I love sweet liquors such as Bailey’s but unfortunately, I find them quite expensive to buy. I was always tempted to make one myself but needed to find the recipe that inspired me enough to be pushed over the edge. That’s exactly what happened when I saw Mamina‘s post a month ago and read her verdict to this liquor: “My only regret is that I didn’t make twice the quantity”. It’s quite easy to do and doesn’t need too many ingredients although it does use a very special ingredient: Carambars. You might remember these little caramels from this post. If you can’t get your hands on them, then any good quality hard caramels would do. Like Bailey’s, this liquor is very sweet so it’s nicer served with ice cubes to dilute it a bit.
If you wonder what are the little cakes on the picture, the recipe will come soon…
Source: La table de Mina
Makes 2 litres
1 litre milk
1 litre white rum
1 kg sugar
3 cinnamon sticks
30 Carambars or 50 hard caramels such as Werther’s Originals
2cm piece ginger, peeled
- Cut the lemon and lime in half.
- Place all the ingredients in one or 2 glass jugs.
- Cover and place in the fridge.
- Stir every day. Little by little, the liquid will take the colour of Bailey’s.
- After one month (yes I know, it’s torture!), strain the liquid and bottle it up. Keep in the fridge.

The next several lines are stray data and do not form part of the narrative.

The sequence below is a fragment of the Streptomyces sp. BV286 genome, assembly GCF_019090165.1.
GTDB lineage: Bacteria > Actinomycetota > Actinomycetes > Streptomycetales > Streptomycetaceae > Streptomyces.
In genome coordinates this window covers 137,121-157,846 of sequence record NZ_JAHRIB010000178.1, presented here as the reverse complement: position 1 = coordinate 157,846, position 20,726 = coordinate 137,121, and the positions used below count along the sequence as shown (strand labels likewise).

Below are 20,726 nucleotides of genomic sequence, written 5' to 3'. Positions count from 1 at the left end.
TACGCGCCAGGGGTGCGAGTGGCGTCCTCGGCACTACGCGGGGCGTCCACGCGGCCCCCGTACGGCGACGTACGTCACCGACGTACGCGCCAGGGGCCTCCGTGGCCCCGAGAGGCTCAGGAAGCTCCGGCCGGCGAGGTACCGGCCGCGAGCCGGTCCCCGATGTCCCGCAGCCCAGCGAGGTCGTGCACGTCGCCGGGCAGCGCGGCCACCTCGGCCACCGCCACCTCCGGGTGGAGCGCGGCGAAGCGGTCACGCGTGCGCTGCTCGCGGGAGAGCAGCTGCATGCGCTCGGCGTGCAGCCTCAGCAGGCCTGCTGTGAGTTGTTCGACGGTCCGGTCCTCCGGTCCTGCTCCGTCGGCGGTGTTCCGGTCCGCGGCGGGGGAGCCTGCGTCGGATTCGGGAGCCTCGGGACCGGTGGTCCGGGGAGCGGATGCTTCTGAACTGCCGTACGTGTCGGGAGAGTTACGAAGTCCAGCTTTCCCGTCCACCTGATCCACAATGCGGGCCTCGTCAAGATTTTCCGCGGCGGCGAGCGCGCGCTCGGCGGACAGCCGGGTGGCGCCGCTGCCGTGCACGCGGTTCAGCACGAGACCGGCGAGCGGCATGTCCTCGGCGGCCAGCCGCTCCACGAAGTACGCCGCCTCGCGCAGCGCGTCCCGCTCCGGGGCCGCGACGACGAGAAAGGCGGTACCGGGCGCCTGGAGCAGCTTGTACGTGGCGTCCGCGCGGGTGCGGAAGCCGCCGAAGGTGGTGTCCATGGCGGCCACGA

I came across this recipe on the blog “La cuisine de Bernard”, which is a very popular culinary blog in France. He came up with the ultimate lemon cake recipe by trial and error and I must say he nailed this one. The cake is very moist and the icing is thin, slightly crispy and very lemony.
Source: La cuisine de Bernard
200g sugar (use all the sugar it’s important for the texture of the cake)
120g unsalted butter
Peel of 1 lemon
150g plain flour
80g lemon juice (2 or 3 lemons)
1/2 tsp baking powder
25g lemon juice
130g icing sugar
- Preheat the oven at 170C.
- Mix the sugar and lemon peel 20sec/speed 10.
- Add the butter and melt 5 min/70C/speed 1.
- Add all the other cake ingredients and mix 15 sec/speed 6.
- Pour into a buttered and floured loaf tin and bake for 30 to 40 minutes (a skewer should come out clean).
- Unmould and leave 5 minutes to cool a little bit then wrap in cling film (try to find a heat resistant one) until it has totally cooled down. This is to keep the cake soft.
- When the cake is cooled, mix the icing ingredients and pour over the cake placed on a grid with a dish underneath to catch the drips.
- Reuse the icing dripped down to pour over the cake again and smooth with a spatula until the whole cake is iced.
- Bake for 8 minutes at 100C to harden.
- Keep in an airtight container.